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Excerpt: But after the 2007-08 crisis, this Article argues, the independent agency paradigm is under attack. To monitor financial institutions more thoroughly and address future failures more effectively, the U.S. and other industrialized nations redesigned the framework of financial regulation. Post-2008 laws allocate new powers not to independent bureaucrats, but to elected politicians and their direct appointees.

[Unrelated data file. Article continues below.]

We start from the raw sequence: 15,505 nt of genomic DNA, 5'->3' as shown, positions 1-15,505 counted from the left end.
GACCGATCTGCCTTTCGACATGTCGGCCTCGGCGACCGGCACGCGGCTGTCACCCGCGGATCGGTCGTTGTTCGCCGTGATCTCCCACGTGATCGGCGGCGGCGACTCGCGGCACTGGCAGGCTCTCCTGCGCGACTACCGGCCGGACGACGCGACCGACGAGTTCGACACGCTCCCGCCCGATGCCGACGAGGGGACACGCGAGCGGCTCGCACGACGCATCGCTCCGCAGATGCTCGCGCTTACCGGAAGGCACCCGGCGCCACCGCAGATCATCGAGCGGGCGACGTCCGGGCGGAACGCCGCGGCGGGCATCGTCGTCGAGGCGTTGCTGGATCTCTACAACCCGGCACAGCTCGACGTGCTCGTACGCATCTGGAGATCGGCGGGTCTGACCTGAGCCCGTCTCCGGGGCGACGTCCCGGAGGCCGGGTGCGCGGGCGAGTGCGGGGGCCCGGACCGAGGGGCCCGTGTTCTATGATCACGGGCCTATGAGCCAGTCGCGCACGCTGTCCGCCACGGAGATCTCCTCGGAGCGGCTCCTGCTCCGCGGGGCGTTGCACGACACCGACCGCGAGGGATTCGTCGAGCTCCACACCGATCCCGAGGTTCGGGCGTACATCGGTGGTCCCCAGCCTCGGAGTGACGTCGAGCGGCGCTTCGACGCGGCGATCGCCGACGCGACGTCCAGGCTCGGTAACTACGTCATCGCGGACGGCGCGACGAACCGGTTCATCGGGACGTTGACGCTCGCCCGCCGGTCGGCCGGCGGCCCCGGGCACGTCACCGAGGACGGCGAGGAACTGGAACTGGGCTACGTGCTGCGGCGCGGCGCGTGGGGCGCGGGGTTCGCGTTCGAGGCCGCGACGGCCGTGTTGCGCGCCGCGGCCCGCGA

To document this global paradigm shift, the Article examines the laws of fifteen key jurisdictions for international banking: the U.S., the U.K., France, Germany, Japan, Spain, Switzerland, Belgium, Ireland, Italy, Denmark, Canada, Australia, Mexico, and South Korea